The use of Mn+2, although it increases the efficiency of reverse transcription, also decreases the fidelity, resulting in an increased number of misincorporated nucleotides. The use of Mn+2 also decreases the fidelity of DNA amplifications. Thus, single-enzyme, one-tube RNA amplification reactions using Mn+2 suffer reduced fidelity in both the RNA and DNA phases of the reaction. Thus, when higher fidelity RNA amplification is desired, it is preferable to carry out the reaction in two stages. This is achieved by effectively removing the Mn+2 ions from the reverse-transcription mixture using a chelator, such as EDTA or, preferably, EGTA, and then adding an appropriate Mg+2-containing DNA amplification mixture to complete the reaction.

The use of the mutant DNA polymerases in the methods of the present invention provide benefits for reverse transcription reactions regardless of the divalent cation used. In Mn+2 reactions, the use of the mutant DNA polymerase provides for high temperature reverse-transcription and amplification of RNA with a higher efficiency than achieved using the native enzyme. In addition, the use of the mutant DNA polymerase allows carrying out the reaction at a lower Mn+2 concentration, thereby minimizing the deleterious effect of Mn+2 concentration on fidelity.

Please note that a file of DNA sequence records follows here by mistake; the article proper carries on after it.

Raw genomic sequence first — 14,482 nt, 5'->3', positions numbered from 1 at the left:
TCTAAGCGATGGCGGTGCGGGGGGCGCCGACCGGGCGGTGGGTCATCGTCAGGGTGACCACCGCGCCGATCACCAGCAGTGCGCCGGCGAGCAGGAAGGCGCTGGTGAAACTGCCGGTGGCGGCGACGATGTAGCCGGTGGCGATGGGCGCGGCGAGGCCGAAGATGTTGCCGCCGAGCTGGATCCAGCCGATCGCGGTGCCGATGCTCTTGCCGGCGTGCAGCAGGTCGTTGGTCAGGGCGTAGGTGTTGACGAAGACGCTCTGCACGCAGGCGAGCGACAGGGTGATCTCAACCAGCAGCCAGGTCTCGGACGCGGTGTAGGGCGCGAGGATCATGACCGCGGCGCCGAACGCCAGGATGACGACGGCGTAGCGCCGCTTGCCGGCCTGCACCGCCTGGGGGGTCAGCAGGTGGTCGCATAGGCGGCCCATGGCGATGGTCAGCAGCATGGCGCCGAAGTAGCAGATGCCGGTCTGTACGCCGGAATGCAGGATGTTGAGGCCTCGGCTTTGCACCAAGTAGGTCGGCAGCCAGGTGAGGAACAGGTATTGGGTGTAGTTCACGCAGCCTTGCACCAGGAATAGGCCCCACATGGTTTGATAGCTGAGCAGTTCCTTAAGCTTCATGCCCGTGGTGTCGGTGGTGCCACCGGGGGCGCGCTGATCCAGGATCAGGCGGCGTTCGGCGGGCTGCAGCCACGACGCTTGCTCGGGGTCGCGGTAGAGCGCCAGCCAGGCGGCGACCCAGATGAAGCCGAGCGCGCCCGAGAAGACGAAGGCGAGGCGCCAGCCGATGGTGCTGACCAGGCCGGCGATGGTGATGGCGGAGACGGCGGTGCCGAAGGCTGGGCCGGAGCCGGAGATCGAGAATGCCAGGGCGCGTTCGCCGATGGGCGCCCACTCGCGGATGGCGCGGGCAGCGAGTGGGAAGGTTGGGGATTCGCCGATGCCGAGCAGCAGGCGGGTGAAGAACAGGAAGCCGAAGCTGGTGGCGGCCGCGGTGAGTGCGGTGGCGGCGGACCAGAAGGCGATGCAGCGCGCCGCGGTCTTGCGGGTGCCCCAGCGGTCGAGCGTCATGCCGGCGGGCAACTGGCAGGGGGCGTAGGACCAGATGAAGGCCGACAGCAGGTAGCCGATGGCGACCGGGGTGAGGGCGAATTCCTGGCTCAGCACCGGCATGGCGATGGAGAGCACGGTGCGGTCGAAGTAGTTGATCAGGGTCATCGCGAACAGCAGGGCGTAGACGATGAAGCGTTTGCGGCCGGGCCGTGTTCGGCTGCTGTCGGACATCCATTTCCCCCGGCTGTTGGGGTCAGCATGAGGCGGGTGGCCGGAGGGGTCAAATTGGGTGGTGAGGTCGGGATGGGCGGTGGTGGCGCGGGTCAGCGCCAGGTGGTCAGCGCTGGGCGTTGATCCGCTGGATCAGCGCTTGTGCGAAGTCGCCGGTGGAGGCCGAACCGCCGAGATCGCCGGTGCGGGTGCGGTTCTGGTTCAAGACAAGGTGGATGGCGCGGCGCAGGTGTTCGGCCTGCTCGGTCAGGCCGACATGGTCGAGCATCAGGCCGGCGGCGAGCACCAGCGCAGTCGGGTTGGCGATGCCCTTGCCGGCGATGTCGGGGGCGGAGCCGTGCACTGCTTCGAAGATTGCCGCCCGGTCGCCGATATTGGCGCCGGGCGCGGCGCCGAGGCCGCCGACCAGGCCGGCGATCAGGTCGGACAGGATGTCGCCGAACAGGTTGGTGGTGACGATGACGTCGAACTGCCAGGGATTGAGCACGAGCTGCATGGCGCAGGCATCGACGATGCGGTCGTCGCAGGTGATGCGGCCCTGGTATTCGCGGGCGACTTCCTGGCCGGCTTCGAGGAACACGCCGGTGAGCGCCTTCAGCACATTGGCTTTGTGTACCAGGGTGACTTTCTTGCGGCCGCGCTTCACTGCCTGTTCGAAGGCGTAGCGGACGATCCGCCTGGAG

Particularly surprising is that the mutant DNA polymerases enable reverse transcription to be carried out using Mg+2 with significantly increased efficiency. The use of Mg+2, the enzyme's preferred divalent cation, provides for significantly higher fidelity. Thus, in Mg+2 reactions, the use of the mutant DNA polymerase provides for high temperature, high fidelity reverse-transcription and amplification of RNA with a usable efficiency.